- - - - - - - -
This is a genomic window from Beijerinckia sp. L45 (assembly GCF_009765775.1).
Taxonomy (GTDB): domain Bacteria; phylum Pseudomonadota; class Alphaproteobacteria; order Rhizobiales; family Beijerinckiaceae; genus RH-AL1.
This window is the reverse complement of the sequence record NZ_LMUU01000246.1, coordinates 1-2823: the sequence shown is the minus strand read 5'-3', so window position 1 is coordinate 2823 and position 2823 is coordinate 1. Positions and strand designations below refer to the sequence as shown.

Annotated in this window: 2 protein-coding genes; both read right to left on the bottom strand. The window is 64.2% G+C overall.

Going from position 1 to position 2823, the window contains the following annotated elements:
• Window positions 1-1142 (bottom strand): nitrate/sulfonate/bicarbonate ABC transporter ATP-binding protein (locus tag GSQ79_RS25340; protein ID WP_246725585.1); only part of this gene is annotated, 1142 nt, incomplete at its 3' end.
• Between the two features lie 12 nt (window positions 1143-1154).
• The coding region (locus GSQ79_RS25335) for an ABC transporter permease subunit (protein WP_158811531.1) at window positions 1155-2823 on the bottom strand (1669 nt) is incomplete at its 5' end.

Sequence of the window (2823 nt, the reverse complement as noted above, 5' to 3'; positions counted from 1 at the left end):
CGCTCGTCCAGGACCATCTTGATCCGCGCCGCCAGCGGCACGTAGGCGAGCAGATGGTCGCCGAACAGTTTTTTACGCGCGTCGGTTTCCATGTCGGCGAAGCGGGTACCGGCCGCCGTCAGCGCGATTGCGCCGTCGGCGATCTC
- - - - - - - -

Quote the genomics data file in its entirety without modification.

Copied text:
This is a genomic window from Beijerinckia sp. L45 (assembly GCF_009765775.1).
Taxonomy (GTDB): domain Bacteria; phylum Pseudomonadota; class Alphaproteobacteria; order Rhizobiales; family Beijerinckiaceae; genus RH-AL1.
This window is the reverse complement of the sequence record NZ_LMUU01000246.1, coordinates 1-2823: the sequence shown is the minus strand read 5'-3', so window position 1 is coordinate 2823 and position 2823 is coordinate 1. Positions and strand designations below refer to the sequence as shown.

Annotated in this window: 2 protein-coding genes; both read right to left on the bottom strand. The window is 64.2% G+C overall.

Going from position 1 to position 2823, the window contains the following annotated elements:
• Window positions 1-1142 (bottom strand): nitrate/sulfonate/bicarbonate ABC transporter ATP-binding protein (locus tag GSQ79_RS25340; protein ID WP_246725585.1); only part of this gene is annotated, 1142 nt, incomplete at its 3' end.
• Between the two features lie 12 nt (window positions 1143-1154).
• The coding region (locus GSQ79_RS25335) for an ABC transporter permease subunit (protein WP_158811531.1) at window positions 1155-2823 on the bottom strand (1669 nt) is incomplete at its 5' end.

Sequence of the window (2823 nt, the reverse complement as noted above, 5' to 3'; positions counted from 1 at the left end):
CGCTCGTCCAGGACCATCTTGATCCGCGCCGCCAGCGGCACGTAGGCGAGCAGATGGTCGCCGAACAGTTTTTTACGCGCGTCGGTTTCCATGTCGGCGAAGCGGGTACCGGCCGCCGTCAGCGCGATTGCGCCGTCGGCGATCTC